How improving staff scheduling optimises conversion for DFS

Furniture retailer DFS employs 5,500 workers across 230 stores. However, it previously didn’t have an accurate view of future demand in stores, says Chris Allen, senior technology pattern at the retailer. Consequently it had too few staff at peak times and too many at low-demand periods.

“A lot of responsibilities go into store [planning] and trying to accommodate manually and then to align the footfall is a task in itself that is unobtainable,” he says – speaking this week at technology conference CogX 2020.

By partnering with AI company Satalia, the company was able to use data to predict demand to an accuracy of around 80%, compared with actual footfall, and then feed that information into a workforce optimisation tool. That generates predictions and schedules six-weeks in advance and redeploys people during more demanding periods.

“We have seen like-for-like sales in stores increase, using less hours across the week but using people in a more targeted way… and an increases in conversion,” he says.

As well as increasing sales, employees benefit from fair schedule – where everyone gets a chance to maximise commission  – with the scheduling also taking into account shift preferences and allocating staff tasks they are supposed to do. “This is not an exercise in cutting heads,” he notes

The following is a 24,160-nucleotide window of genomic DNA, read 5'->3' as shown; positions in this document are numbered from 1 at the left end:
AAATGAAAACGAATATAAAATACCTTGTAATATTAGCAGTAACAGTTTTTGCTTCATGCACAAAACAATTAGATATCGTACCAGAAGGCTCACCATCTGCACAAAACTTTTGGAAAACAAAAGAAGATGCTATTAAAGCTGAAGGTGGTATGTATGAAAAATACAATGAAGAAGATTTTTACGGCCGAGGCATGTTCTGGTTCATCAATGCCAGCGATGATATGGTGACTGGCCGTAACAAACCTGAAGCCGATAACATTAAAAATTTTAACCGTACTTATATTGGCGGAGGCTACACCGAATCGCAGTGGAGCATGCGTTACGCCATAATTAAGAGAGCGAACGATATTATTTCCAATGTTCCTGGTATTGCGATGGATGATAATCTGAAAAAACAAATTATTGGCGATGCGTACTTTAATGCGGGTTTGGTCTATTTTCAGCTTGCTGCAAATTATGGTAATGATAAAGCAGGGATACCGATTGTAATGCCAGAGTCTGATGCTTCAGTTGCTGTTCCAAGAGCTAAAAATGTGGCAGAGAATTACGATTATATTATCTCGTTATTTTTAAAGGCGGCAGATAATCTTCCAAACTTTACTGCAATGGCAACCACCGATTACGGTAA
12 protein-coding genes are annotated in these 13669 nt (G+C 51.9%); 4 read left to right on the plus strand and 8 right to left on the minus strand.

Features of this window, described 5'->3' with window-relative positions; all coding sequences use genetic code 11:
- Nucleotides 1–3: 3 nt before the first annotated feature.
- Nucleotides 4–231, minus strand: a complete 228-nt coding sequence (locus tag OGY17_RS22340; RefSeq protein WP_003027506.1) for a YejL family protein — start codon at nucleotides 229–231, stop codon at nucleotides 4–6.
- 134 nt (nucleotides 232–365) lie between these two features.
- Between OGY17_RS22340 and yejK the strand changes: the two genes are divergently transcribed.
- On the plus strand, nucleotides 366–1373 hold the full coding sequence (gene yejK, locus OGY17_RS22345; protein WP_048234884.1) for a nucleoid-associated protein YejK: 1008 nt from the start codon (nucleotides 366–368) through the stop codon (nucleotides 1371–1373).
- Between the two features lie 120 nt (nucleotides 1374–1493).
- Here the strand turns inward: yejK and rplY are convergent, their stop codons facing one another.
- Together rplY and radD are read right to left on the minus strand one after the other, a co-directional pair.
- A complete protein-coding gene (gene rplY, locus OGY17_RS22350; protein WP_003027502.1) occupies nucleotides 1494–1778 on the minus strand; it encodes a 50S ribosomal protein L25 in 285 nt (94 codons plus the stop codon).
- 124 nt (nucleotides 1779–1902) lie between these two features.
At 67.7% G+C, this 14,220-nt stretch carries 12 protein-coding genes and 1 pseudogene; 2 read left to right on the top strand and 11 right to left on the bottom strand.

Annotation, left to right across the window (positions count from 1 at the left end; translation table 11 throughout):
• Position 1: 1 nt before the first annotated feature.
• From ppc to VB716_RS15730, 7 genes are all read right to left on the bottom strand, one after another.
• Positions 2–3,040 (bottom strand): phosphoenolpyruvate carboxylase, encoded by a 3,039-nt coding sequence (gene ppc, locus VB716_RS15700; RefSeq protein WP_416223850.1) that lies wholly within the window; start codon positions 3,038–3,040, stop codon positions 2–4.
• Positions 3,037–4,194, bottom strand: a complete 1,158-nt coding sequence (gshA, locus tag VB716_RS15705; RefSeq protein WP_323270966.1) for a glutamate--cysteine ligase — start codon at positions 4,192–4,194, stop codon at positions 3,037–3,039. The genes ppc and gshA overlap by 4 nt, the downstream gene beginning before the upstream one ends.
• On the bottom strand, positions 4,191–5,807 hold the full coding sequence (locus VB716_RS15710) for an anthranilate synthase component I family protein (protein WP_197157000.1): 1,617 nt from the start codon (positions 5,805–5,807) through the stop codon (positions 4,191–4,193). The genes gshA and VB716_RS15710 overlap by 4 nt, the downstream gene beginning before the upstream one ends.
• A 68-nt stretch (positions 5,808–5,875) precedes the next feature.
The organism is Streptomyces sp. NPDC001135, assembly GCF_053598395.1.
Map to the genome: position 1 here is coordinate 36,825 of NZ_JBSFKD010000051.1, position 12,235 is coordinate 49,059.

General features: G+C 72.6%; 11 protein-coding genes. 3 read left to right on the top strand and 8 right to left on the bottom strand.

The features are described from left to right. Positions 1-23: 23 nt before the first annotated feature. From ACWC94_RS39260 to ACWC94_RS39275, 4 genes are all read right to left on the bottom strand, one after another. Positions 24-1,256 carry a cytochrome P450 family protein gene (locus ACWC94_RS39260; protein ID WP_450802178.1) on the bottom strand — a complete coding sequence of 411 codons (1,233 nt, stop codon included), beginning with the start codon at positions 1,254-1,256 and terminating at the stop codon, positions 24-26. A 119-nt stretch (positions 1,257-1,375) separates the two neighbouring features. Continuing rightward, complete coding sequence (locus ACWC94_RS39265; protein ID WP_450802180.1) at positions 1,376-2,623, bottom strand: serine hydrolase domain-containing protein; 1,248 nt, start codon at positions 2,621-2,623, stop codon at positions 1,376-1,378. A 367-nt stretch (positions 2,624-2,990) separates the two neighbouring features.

“If someone can work 20 hours and earn the same as they did doing 30, that’s better for the business and better for the employee.” Having an empty store full of sales people can also have a negative impact on customer experience, he adds. “Customers spend less time in store when the store is not busy”

Data lake

DFS’ business operations are larger than just its stores. The firm has its own manufacturing facilities, and is the biggest manufacturer of sofas in Europe. It also delivers the majority of its own products and has its own supply chain logistics operations and warehousing  facilities.

Allen believes the data predictions can help improve the firm’s entire operations. “It’s about reusability, being able to take what you have found for a specific purpose and use that elsewhere is very important to us as a business,” he says. The demand prediction is being utilised in other parts of the business.

“We have a data lake at DFS,” he says. “And this can inform other predictions.” For example, using the AI tools it could test the impact marketing spend might have on footfall. “As a business it is very expensive to test marketing theories in the real world,” he says. “But the fact we are now predicting demand to a level of above 80% means we can change the marketing in the digital twin and predict what impact that will have on footfall.” And that in turn could help it gain a view of what it means for its manufacturing and delivery operations

“All that is digital and available in our data lake. Now it’s really about connecting the dots and understanding that journey.”